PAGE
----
To detect a possible infestation or colony surrounding your home, look for displaced soil along sidewalks, patios, driveways or curbs. You can also check around your home’s foundation or underneath brick patios. Inside, look around your sinks and toilets. As we mentioned above, these ants often find their way indoors via plumbing pipes.
If you do find an infestation, the best way to eliminate pavement ants it is through baiting. That’s because worker ants will carry the baited material, or food, back to the nest. When selecting a bait, choose one that’s sweet and be sure to place them in areas where children or pets can’t reach them. Finally, be patient, as it may take up to two weeks and sometimes longer to completely eliminate a colony.
The Pharaoh Ant
Most commonly found in the southern states of the country, the pharaoh ant is actually quite different from other ant species, especially in terms of its appearance. This ant is particularly small in size, only about two millimeters long, and has a light yellow body with red and black markings on the abdomen. Despite their small size, though, the antennae have 12 segments with three-segmented antennal clubs.
A pharaoh ant colony is made up of queens, males, workers and juvenile ants, and can vary in size. While some colonies are made up of a few dozen ants, others can number several thousand, and others still, house sometimes up to several hundred thousand ants. Pharoah ants prefer warmer climates. Usually well-hidden, these ants tend to nest in wall voids, under appliances, in wall outlets, under carpets and in kitchens and bathrooms. You may sometimes find pharoah ants among clothes and sheets. They are, in fact, one of the more common ant species found indoors.
Signs of Pharoah Ants
As with many other types of ants, the best indication that these insects are in your home is to find the worker ants foraging for food.
Do I Need to Worry About Pharaoh Ant Bites?
Although the pharaoh ant can transmit some dangerous diseases, including salmonella, they do not regularly bite, and even if they do, their mouth is so small that you will probably not even feel the sting.
How to Get Rid of Pharoah Ants
The best way to spot an infestation is via the worker ants’ feeding trail in your kitchen or around other food sources. Once found, you’ll want to act quickly, as this ant species is one of the hardest infestations to control. And while there are at home methods, like baits, that can work for some ant species, eliminating pharaoh ants is best left for professionals.
Prevention First: How To Treat Ant Bites And Insect Stings
Despite our most valiant attempts, we will continue to live with ants and other biting insects. Even worse, there are new species, including Paratrechina longicornis—more commonly known as “crazy” ants—that are being seen more commonly in the southern part of the United States. There are some steps we can all take to avoid getting bitten, including:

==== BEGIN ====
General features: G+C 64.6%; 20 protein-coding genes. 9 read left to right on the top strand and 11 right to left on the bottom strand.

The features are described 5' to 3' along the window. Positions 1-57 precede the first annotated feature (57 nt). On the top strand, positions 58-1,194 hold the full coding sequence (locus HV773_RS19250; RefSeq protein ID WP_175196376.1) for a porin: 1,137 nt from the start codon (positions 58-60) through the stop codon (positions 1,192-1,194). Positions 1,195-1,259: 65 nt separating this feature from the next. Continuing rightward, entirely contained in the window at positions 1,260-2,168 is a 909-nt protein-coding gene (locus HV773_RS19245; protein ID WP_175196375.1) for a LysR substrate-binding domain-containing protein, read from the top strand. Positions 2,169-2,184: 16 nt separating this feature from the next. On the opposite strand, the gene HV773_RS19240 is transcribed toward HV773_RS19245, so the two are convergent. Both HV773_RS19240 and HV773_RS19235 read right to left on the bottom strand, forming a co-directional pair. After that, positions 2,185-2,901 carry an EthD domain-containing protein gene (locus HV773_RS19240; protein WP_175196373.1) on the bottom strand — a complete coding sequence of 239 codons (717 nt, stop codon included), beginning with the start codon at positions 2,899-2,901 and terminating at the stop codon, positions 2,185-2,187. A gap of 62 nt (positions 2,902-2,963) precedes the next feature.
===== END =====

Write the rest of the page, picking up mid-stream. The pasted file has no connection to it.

- Wearing shoes and socks when walking in grassy areas.
- Keeping picnic food well-covered to avoid attracting biting insects.
- Exercising caution near bushes, public garbage containers and your eaves where ant colonies may be located.
- Covering exposed skin when working outdoors.
ABC is Your Partner in Ant Control
Depending on the species of ant you encounter in or around your home, there are different tactics and techniques you can use to get rid of them. But like we mentioned above, certain ants are particularly hard to remove, and for those situations, it’s best to call the professionals to schedule a service. The experts at ABC Home & Commercial Services have decades of experience in handling common pests and determining the best way to rid your home of ants and keeping them gone—for good.
Insect Sting Allergy
What should I do if a bee stings me, and when should I see an allergist?
What you do about a bee or any insect sting depends on your body’s reaction. A normal (non-allergic) reaction involves pain or discomfort, as well as swelling or redness in the area where you were stung. If the stinger is still in your skin, remove it by scraping the area with a straight edge such as a credit card. Don’t pinch the stinger or use tweezers because that could release more venom. Ice the area to control swelling, and elevate the arm or leg, if that’s where you were stung. Acetaminophen or ibuprofen may help ease pain. (Do not give aspirin to anyone under age 19.) For itchiness, you can take an antihistamine, ice the area, or apply calamine lotion. Though “normal” reactions are not considered life-threatening, avoiding a future sting is usually a good idea.
The second type of response is like the first type of non-allergic reaction. However, it is a larger local reaction that causes swelling, generally more than 3 inches, around the sting. For example, a sting on the front of your arm could cause your whole arm to swell. Remove the stinger and treat the swelling, pain, and itch with a combination of ice, elevation and antihistamines. The swelling usually peaks two to three days after the sting and can last a week or more. Like the first reaction, this is not life-threatening. However, you may have considerable pain and swelling that lasts for days in the area you were stung.
The last, and most dangerous response is a severe allergic or anaphylactic, life-threatening reaction. It is the most serious and needs immediate medical attention. Symptoms range from mild hives or itching, to severe reactions, including shock or airway constriction, which can be life-threatening. If you know you have a severe allergy to an insect sting, you should always carry your epinephrine auto injector (EAI) and be evaluated by an allergist skilled in the management of insect allergy. If you are stung, use your EAI, call 911 and get to the nearest emergency facility at the first sign of anaphylaxis, even if you have already administered epinephrine.
How do I know if I’ve had an allergic reaction to an insect sting?
Symptoms of an allergic reaction can range from mild to severe. They may include the following (either alone or in combination):
- Swelling in areas away from the sting
- Dizziness or a sharp drop in blood pressure
- A hoarse voice, coughing, swelling of the tongue or difficulty swallowing